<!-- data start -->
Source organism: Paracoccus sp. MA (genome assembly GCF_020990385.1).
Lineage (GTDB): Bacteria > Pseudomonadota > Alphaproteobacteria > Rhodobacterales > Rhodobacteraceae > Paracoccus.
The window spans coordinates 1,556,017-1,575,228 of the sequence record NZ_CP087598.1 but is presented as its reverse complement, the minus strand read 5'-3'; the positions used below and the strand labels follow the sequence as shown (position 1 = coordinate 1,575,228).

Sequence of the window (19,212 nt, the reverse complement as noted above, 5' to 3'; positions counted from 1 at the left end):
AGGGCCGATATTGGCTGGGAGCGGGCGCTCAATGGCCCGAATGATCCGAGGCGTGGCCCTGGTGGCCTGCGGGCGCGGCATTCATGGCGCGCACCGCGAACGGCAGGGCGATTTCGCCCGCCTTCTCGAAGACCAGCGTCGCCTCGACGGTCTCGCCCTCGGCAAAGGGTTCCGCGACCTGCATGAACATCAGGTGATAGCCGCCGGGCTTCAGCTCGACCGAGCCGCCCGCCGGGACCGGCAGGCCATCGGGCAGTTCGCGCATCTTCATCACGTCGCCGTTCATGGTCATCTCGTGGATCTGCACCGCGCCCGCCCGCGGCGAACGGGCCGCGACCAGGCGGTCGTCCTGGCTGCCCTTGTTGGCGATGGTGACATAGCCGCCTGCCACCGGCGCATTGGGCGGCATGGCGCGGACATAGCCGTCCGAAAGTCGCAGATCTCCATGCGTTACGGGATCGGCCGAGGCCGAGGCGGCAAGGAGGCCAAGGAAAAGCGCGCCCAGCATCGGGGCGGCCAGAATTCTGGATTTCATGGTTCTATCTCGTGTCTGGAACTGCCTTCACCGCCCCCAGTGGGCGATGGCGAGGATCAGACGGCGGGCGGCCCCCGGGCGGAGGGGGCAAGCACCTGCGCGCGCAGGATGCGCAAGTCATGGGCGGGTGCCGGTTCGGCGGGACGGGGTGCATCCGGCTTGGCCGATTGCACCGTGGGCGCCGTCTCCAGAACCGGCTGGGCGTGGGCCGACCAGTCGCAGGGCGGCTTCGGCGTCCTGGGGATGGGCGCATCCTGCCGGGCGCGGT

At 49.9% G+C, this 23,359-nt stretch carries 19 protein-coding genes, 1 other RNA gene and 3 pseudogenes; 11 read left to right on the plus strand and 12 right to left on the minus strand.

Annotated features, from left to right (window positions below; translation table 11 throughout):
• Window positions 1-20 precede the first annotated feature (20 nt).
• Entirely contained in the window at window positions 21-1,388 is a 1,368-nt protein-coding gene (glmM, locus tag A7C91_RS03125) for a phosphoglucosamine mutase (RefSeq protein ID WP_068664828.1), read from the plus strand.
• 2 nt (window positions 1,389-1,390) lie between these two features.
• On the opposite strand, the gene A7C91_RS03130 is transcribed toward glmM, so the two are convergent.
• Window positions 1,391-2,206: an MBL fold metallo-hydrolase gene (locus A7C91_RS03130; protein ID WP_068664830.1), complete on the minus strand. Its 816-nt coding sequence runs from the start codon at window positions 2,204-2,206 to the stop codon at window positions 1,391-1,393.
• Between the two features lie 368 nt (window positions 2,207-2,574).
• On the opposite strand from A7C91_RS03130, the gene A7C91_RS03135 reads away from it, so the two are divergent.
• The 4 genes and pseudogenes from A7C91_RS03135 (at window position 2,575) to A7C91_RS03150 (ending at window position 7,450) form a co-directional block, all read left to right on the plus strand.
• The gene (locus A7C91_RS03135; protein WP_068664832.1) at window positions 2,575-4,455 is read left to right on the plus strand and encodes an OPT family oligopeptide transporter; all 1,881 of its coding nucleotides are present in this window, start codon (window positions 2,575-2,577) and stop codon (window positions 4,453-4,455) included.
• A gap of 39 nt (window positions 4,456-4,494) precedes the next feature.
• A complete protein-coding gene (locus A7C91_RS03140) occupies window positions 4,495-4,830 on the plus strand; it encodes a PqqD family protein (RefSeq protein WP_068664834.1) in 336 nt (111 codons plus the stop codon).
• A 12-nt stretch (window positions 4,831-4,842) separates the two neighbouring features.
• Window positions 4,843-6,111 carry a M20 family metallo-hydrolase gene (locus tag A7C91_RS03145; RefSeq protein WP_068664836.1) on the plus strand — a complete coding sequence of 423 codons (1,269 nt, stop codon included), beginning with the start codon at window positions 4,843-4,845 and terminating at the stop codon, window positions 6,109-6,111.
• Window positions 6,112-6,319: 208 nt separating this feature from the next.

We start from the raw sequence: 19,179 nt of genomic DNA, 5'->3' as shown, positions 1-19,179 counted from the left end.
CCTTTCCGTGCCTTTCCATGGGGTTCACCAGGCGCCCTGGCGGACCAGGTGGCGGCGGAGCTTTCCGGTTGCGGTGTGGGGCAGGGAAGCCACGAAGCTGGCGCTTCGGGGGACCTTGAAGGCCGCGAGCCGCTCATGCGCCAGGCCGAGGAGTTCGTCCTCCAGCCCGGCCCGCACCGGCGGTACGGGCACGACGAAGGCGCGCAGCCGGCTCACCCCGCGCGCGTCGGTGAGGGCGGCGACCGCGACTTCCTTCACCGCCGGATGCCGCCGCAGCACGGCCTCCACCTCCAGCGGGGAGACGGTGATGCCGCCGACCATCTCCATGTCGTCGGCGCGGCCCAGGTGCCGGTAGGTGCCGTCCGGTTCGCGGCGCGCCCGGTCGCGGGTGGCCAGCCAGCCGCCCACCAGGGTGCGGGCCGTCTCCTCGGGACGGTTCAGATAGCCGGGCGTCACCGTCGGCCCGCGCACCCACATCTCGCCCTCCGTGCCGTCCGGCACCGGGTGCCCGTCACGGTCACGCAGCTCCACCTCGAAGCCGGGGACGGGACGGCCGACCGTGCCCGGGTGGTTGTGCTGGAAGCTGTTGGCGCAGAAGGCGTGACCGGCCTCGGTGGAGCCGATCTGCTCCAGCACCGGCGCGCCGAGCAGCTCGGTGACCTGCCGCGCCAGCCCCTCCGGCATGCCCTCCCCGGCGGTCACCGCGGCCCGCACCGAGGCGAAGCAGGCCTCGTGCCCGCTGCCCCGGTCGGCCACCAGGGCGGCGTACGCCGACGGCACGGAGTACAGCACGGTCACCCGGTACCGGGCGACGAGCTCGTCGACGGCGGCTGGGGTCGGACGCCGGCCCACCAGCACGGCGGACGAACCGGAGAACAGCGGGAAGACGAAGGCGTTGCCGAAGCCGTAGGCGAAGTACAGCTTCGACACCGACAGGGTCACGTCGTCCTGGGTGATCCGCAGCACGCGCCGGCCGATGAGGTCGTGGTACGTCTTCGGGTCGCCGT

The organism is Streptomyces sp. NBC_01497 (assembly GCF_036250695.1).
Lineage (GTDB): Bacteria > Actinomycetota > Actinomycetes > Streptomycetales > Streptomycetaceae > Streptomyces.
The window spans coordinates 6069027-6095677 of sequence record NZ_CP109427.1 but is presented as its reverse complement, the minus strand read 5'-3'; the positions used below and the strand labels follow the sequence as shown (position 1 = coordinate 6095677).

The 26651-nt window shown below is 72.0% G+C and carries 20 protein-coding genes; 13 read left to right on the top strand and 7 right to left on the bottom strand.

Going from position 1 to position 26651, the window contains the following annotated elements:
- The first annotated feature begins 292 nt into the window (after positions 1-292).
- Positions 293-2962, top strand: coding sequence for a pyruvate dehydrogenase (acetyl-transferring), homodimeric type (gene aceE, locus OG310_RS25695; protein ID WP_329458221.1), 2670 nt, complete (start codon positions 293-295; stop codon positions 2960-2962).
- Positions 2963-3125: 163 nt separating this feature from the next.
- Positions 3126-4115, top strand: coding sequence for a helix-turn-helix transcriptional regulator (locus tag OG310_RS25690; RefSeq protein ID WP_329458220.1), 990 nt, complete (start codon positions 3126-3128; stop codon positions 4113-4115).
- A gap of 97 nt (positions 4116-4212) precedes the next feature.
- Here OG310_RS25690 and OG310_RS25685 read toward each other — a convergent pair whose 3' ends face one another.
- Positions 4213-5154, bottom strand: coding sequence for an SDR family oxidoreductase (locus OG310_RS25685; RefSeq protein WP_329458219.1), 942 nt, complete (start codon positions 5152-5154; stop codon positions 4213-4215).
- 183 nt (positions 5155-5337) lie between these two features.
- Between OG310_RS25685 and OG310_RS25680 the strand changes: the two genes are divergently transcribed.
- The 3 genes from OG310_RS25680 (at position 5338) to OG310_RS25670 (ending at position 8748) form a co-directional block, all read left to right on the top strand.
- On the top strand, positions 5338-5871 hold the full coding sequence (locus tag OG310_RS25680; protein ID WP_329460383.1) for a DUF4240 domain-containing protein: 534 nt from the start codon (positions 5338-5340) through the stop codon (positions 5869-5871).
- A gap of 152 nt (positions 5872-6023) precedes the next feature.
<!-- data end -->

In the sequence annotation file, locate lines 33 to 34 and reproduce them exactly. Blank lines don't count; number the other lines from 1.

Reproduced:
- A gap of 97 nt (positions 4116-4212) precedes the next feature.
- Here OG310_RS25690 and OG310_RS25685 read toward each other — a convergent pair whose 3' ends face one another.